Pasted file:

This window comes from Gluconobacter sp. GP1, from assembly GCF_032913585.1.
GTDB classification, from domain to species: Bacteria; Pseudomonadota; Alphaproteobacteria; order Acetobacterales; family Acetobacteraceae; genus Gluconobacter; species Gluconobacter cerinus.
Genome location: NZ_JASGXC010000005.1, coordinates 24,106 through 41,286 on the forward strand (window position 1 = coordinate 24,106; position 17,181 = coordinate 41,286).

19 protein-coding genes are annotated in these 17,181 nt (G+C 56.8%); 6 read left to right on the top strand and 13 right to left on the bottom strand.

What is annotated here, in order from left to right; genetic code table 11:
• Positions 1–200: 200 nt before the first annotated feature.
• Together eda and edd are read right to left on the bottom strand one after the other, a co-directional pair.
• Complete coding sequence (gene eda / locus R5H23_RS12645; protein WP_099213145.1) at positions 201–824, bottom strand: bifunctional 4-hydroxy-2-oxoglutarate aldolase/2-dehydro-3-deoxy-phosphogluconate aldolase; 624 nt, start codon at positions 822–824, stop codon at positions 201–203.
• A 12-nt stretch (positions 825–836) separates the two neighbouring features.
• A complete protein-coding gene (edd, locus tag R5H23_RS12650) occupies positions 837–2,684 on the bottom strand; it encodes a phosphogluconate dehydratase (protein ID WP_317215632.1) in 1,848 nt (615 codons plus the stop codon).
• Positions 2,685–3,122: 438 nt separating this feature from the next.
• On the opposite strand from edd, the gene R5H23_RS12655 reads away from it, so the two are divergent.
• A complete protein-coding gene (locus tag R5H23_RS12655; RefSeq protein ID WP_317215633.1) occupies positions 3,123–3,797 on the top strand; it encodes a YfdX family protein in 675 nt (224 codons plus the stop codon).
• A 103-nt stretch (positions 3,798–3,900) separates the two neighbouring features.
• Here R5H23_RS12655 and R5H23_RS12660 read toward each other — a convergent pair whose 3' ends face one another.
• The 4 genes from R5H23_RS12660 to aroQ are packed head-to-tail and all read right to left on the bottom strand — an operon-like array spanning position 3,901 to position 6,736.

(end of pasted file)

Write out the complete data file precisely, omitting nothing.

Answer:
This window comes from Gluconobacter sp. GP1, from assembly GCF_032913585.1.
GTDB classification, from domain to species: Bacteria; Pseudomonadota; Alphaproteobacteria; order Acetobacterales; family Acetobacteraceae; genus Gluconobacter; species Gluconobacter cerinus.
Genome location: NZ_JASGXC010000005.1, coordinates 24,106 through 41,286 on the forward strand (window position 1 = coordinate 24,106; position 17,181 = coordinate 41,286).

19 protein-coding genes are annotated in these 17,181 nt (G+C 56.8%); 6 read left to right on the top strand and 13 right to left on the bottom strand.

What is annotated here, in order from left to right; genetic code table 11:
• Positions 1–200: 200 nt before the first annotated feature.
• Together eda and edd are read right to left on the bottom strand one after the other, a co-directional pair.
• Complete coding sequence (gene eda / locus R5H23_RS12645; protein WP_099213145.1) at positions 201–824, bottom strand: bifunctional 4-hydroxy-2-oxoglutarate aldolase/2-dehydro-3-deoxy-phosphogluconate aldolase; 624 nt, start codon at positions 822–824, stop codon at positions 201–203.
• A 12-nt stretch (positions 825–836) separates the two neighbouring features.
• A complete protein-coding gene (edd, locus tag R5H23_RS12650) occupies positions 837–2,684 on the bottom strand; it encodes a phosphogluconate dehydratase (protein ID WP_317215632.1) in 1,848 nt (615 codons plus the stop codon).
• Positions 2,685–3,122: 438 nt separating this feature from the next.
• On the opposite strand from edd, the gene R5H23_RS12655 reads away from it, so the two are divergent.
• A complete protein-coding gene (locus tag R5H23_RS12655; RefSeq protein ID WP_317215633.1) occupies positions 3,123–3,797 on the top strand; it encodes a YfdX family protein in 675 nt (224 codons plus the stop codon).
• A 103-nt stretch (positions 3,798–3,900) separates the two neighbouring features.
• Here R5H23_RS12655 and R5H23_RS12660 read toward each other — a convergent pair whose 3' ends face one another.
• The 4 genes from R5H23_RS12660 to aroQ are packed head-to-tail and all read right to left on the bottom strand — an operon-like array spanning position 3,901 to position 6,736.